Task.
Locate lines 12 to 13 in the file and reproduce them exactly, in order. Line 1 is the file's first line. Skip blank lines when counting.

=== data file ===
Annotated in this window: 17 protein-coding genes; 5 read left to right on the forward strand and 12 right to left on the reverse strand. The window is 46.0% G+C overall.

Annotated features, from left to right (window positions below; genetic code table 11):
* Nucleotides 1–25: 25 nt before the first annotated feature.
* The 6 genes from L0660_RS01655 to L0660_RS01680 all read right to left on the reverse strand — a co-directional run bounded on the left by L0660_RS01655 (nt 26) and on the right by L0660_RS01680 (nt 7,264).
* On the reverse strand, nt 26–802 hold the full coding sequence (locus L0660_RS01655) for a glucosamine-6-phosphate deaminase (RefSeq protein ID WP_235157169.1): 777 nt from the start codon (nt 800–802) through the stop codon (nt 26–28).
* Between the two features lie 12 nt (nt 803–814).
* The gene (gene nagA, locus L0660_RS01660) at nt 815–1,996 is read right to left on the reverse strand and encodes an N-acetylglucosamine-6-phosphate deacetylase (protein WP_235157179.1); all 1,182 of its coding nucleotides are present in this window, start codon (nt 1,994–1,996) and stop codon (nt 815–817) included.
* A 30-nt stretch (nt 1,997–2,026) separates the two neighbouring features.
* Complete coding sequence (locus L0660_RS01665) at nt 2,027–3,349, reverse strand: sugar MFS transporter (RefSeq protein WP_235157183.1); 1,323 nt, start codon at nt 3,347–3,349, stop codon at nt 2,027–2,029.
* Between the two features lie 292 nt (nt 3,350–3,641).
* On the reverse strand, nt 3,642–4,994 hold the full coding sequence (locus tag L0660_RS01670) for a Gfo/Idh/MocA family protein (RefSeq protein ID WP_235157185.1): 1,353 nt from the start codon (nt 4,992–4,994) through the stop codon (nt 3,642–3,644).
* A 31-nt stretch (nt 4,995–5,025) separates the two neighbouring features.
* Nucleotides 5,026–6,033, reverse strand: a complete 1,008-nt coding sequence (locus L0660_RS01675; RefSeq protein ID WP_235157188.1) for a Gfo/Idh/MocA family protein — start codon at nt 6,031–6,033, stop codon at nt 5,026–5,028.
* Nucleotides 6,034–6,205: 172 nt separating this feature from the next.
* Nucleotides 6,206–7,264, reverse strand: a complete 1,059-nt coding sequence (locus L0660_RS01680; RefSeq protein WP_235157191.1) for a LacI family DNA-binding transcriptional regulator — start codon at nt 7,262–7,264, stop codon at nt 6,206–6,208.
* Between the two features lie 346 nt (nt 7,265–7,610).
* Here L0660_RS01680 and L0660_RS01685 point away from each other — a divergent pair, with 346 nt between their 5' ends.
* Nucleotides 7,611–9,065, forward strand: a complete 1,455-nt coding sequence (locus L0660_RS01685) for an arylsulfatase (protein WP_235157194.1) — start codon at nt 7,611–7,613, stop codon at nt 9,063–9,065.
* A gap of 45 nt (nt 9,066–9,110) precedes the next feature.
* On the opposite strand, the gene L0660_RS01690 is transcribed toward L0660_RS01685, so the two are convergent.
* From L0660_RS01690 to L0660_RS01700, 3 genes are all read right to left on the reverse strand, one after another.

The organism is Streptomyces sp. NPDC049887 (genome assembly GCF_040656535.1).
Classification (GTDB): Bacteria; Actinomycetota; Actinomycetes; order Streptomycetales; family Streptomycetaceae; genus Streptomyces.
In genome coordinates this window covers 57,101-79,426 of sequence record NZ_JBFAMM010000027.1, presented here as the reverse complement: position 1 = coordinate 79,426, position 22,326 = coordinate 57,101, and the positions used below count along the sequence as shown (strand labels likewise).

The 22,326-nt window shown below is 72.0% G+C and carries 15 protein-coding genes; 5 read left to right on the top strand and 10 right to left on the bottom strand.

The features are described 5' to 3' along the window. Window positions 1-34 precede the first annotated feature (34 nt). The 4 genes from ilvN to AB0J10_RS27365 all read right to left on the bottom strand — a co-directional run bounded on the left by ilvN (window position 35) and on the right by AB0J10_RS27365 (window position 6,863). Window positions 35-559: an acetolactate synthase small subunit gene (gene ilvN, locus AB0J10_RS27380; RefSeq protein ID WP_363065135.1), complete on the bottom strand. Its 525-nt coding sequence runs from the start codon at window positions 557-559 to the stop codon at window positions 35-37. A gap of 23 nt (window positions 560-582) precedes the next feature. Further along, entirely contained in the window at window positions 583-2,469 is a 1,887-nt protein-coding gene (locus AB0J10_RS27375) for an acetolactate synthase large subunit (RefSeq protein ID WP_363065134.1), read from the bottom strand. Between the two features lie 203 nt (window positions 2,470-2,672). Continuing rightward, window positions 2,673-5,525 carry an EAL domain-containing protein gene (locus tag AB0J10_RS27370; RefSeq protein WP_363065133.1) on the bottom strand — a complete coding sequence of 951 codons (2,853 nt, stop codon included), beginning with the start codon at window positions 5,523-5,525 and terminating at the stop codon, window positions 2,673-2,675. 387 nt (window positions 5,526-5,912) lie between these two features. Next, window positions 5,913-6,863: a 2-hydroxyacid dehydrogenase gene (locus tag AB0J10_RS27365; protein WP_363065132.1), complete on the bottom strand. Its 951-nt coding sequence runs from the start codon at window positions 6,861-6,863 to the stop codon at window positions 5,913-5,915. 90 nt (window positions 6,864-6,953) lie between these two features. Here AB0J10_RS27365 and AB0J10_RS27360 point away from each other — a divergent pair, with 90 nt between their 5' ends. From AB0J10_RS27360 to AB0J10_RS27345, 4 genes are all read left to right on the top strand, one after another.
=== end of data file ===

* A 31-nt stretch (nt 4,995–5,025) separates the two neighbouring features.
* Nucleotides 5,026–6,033, reverse strand: a complete 1,008-nt coding sequence (locus L0660_RS01675; RefSeq protein ID WP_235157188.1) for a Gfo/Idh/MocA family protein — start codon at nt 6,031–6,033, stop codon at nt 5,026–5,028.